Very quick cupcakes

This is the recipe I’ve taken the most creative license with so far, most notably my decision to omit the gluten.

Let me explain.

My mom had my oldest two nephews over the weekend and though they’re only tweens, they both love to be in the kitchen. One tradition my mom has when they’re over is to do a cook-off. Usually they both make a small meal and then compare (both are always winners, of course). This time, after perusing my recipe book that I brought with me to finish the meringues, the younger of the two decided he wanted to do dessert.

He picked the recipe, his brother chose his dinner, we made grocery lists and got to work.

Now, as mentioned, my mother’s cupboards are stocked with everything you’d ever need. And as a gluten-free person, she has an array of gluten-free flours. Instead of making something in her home that she can’t eat, we decided to adjust the recipe for her benefit.

He had a whole plan, and cupcakes were only part of it. He wouldn’t let me in on his grand idea, but one ingredient we did have to pick up was maraschino cherries. Again, his plan was a secret.

So that’s how this recipe was chosen, and that’s how it became gluten- and dairy-free.

First we had to weigh things. This was his first time using a scale to bake, so I got to teach him how to use the grams option, how to reset to zero, and how to add ingredients slowly so you don’t go over.

For the record, he’s as precise as I am when it comes to measuring out exactly what Mary and Paul tell us to.

I also taught him the value of a little less sugar.

Not every recipe needs the full amount of sugar, and once you start cutting it down, you really don’t notice and you presumably live longer.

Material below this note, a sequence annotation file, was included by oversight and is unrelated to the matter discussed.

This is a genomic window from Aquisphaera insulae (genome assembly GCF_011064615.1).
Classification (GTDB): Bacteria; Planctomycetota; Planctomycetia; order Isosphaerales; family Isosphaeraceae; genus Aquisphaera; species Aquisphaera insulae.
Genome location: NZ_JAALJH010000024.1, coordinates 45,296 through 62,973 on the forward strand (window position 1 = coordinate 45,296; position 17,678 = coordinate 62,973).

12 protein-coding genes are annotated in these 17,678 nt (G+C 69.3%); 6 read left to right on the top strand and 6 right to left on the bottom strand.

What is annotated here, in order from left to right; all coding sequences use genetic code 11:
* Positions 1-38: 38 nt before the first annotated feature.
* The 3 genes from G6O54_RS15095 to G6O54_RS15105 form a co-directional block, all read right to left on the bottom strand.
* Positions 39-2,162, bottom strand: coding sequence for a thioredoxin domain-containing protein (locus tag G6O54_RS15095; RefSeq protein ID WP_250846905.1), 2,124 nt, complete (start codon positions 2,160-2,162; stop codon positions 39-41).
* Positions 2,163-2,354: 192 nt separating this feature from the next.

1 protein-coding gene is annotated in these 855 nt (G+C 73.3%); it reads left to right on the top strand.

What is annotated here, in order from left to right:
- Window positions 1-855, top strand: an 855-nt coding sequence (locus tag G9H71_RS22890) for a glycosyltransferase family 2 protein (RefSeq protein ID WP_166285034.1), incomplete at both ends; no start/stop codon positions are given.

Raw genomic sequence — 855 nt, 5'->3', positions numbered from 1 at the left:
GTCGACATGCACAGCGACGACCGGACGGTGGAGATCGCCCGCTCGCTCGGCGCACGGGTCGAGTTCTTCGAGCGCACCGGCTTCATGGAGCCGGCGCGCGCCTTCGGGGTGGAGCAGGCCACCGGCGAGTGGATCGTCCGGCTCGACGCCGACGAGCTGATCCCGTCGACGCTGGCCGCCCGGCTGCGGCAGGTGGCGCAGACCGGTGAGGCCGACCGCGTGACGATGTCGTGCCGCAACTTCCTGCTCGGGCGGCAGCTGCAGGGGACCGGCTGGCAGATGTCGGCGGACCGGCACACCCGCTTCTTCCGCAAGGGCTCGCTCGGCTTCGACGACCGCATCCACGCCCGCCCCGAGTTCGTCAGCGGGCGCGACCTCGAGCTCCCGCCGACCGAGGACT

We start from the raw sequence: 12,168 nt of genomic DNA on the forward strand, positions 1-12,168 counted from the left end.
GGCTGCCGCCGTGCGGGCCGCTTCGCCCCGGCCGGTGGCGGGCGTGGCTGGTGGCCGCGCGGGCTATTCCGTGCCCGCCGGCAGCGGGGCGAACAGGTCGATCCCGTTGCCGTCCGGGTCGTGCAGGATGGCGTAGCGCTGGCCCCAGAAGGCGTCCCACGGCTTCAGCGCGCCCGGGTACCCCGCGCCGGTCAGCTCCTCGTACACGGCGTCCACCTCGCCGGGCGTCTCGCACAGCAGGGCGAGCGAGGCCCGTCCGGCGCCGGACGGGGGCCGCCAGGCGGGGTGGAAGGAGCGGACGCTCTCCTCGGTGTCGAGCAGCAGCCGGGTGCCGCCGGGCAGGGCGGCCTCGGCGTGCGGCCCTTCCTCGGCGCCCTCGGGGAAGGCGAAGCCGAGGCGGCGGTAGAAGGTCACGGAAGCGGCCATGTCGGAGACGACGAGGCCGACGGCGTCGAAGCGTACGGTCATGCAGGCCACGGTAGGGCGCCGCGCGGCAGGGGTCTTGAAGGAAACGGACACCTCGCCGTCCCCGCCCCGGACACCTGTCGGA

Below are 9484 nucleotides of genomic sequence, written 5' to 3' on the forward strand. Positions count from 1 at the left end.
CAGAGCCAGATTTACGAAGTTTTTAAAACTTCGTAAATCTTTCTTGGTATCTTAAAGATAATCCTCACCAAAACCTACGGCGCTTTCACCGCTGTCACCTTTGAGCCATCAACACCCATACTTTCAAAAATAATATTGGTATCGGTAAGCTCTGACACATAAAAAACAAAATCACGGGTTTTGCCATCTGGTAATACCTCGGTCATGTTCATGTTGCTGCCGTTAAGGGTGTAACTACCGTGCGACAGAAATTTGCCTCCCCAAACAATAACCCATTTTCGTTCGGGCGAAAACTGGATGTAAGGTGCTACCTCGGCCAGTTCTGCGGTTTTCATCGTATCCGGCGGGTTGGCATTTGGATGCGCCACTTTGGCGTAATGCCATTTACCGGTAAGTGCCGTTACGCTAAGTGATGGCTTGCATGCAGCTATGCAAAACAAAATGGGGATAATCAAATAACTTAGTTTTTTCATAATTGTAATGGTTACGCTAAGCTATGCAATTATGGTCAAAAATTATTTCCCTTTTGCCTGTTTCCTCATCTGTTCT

After getting all of the dry ingredients together, Mary and Paul told us to use the food processor to mix it until thoroughly combined. And since a food processor is kind of fun for a tween to use, this was very thoroughly combined.

Next was to combine all of the wet ingredients into a measuring cup: oil, (almond) milk, egg. The result of which looked similar to some kind of science experiment he’d do at school. He called his brother over to look at the reaction of oil and milk.

Fairly disgusting, no? But also quite interesting. I wish I had a science background to turn this into an educational moment, but alas my arts degree is of no help.

After mixing it well with a fork, and making sure the yolk of the egg was broken, he had the food processor running while I slowly added the wet mixture to the dry mixture.

The result? Gooey, cupcakey goodness.

He prepped everything by spraying the cupcake tin and adding the liners. And then all we had to do was get the goopy goodness into the paper cups.

Easy peasy right? Wrong. His mom apparently has a great tool for doing this cleanly and neatly. I, however, do not. Nor does my mother. So I got the chance to show him what the “old school” option was: two spoons.

He’d never done that technique before, so he opted to watch me, expert Auntie, do it instead.